OPINION | Indonesia–Vietnam maritime clash a sign of rising Indo-Pacific tensions

A ramming incident on April 27 involving a Vietnamese fisheries surveillance vessel and an Indonesian naval vessel near Indonesia’s Natuna Islands highlights the risks of escalation in competition over fisheries in the South China Sea. But it should also be understood in the context of broader strategic dynamics in the Indo-Pacific, where ASEAN unity is being tested and tolerance for "grey zone" maritime operations appears to be lessening.

FEATURE | Caught in the net: slavery on Southeast Asian seas

About an hour south of Thailand’s capital, Bangkok, down a dusty, broken-edged road, dotted with grimy stores and street stalls, with the incessant buzz of motorbikes, stands a desolate building complex. Turn right at the festering drain, past the guard dozing in his chair, and the dog licking itself on the pavement, if you look hard, you’ll see an office.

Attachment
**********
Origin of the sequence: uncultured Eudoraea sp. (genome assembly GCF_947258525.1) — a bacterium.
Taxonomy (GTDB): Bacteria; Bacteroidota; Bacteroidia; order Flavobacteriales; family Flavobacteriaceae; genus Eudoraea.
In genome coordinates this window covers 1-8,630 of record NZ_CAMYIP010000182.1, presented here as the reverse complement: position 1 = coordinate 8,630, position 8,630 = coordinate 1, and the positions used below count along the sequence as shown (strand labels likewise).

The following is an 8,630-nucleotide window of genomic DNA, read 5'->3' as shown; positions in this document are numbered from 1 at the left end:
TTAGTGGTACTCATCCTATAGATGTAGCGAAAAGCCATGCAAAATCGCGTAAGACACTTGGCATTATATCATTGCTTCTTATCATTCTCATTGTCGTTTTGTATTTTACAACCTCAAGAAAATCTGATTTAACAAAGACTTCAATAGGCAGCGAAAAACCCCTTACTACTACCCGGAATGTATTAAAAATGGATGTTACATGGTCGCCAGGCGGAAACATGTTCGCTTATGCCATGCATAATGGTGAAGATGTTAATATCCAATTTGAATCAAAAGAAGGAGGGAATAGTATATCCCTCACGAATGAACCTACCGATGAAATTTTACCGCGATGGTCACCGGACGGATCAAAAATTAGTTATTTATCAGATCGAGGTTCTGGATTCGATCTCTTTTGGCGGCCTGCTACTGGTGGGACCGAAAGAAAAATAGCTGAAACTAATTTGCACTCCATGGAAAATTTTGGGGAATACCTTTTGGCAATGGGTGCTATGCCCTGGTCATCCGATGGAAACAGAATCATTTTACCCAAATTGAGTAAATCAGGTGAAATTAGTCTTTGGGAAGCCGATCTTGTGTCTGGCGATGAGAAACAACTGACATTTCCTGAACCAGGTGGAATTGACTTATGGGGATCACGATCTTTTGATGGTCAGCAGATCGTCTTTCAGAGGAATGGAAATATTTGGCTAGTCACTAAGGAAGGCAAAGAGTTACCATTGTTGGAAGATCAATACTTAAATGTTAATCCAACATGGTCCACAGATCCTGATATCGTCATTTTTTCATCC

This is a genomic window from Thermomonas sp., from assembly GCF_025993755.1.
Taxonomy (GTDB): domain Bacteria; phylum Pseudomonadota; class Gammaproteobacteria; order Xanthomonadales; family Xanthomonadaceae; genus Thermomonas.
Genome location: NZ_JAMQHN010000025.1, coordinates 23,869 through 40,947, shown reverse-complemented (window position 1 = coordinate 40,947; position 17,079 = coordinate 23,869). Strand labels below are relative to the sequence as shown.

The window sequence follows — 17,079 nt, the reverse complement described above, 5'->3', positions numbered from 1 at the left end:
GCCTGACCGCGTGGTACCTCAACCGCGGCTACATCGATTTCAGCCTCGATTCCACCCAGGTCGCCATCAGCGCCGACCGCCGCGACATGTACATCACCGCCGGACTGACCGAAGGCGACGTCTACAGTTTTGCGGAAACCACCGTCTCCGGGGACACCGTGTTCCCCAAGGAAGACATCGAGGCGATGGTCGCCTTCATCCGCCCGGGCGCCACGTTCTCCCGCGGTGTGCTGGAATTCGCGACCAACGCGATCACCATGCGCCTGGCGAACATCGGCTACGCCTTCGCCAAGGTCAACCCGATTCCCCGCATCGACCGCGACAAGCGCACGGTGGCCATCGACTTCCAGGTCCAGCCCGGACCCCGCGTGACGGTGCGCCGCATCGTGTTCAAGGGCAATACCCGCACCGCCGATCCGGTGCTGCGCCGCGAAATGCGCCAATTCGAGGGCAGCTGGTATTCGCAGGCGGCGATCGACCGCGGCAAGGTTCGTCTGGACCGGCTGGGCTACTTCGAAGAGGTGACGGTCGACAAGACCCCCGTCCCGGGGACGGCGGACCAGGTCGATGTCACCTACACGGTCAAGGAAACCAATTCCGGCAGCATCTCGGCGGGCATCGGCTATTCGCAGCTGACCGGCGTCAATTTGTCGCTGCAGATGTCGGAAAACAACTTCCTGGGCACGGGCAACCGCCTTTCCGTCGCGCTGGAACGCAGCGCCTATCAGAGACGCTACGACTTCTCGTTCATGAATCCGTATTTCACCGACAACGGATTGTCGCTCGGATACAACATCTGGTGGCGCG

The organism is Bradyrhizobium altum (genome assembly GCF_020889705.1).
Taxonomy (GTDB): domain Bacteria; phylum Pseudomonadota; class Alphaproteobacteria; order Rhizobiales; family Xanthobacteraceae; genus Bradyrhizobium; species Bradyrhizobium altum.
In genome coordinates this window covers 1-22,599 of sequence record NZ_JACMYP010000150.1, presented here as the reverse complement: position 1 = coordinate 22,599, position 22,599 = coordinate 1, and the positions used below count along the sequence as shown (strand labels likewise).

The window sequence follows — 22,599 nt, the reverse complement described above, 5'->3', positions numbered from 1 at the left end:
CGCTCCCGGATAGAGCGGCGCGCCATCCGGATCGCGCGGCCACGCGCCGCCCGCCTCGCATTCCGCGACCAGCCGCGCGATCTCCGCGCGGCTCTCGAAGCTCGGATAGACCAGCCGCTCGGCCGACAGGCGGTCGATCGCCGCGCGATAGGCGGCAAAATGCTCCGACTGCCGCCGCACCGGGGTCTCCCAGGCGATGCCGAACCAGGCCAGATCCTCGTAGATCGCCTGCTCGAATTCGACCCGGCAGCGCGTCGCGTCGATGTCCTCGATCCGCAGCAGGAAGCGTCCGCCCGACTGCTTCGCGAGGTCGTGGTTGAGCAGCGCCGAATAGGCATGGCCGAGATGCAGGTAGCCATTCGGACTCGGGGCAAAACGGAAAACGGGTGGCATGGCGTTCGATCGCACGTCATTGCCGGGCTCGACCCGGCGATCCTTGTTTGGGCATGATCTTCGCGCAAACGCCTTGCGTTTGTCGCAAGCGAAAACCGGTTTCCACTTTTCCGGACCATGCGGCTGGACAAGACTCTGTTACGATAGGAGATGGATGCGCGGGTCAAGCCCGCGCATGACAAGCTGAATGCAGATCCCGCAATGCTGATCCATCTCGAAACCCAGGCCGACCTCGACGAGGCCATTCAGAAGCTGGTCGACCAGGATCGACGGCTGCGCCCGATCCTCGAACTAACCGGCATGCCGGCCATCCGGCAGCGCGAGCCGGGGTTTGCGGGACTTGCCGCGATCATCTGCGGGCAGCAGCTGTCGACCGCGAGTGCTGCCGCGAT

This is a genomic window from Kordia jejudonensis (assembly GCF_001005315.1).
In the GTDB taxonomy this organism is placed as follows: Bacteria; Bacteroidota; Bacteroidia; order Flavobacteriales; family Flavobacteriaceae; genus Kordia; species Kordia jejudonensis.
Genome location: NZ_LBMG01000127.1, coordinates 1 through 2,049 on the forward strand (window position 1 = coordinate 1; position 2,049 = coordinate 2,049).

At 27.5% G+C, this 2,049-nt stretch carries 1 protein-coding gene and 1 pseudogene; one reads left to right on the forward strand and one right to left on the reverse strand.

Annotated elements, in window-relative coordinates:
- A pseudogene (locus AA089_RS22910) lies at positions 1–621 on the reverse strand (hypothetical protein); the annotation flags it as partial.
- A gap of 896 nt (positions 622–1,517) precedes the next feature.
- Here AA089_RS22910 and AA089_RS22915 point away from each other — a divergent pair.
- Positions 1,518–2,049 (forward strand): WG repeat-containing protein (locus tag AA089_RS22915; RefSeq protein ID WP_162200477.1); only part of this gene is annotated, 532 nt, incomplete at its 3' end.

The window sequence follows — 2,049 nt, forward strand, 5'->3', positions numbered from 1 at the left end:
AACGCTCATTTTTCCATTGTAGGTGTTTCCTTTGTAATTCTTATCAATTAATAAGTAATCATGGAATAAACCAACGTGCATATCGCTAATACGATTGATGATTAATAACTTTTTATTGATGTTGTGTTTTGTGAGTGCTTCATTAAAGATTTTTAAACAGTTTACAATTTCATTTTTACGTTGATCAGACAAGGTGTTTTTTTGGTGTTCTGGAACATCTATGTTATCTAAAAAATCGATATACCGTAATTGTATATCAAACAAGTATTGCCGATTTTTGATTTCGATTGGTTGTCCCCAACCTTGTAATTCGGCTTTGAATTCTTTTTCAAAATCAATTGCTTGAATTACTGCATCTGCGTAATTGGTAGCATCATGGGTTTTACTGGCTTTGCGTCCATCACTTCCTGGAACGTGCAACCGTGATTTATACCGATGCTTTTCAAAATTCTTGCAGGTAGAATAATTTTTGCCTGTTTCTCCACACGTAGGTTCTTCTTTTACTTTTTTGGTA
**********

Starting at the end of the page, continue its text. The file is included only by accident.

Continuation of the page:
Philippine Navy flagship aground in disputed waters

The Philippine Navy (PN) suffered major embarrassment on August 29 when the service’s flagship, the frigate Gregorio del Pilar grounded on Half Moon Shoal (Hasa Hasa), on the eastern edge of the disputed Spratly Archipelago, in the South China Sea.

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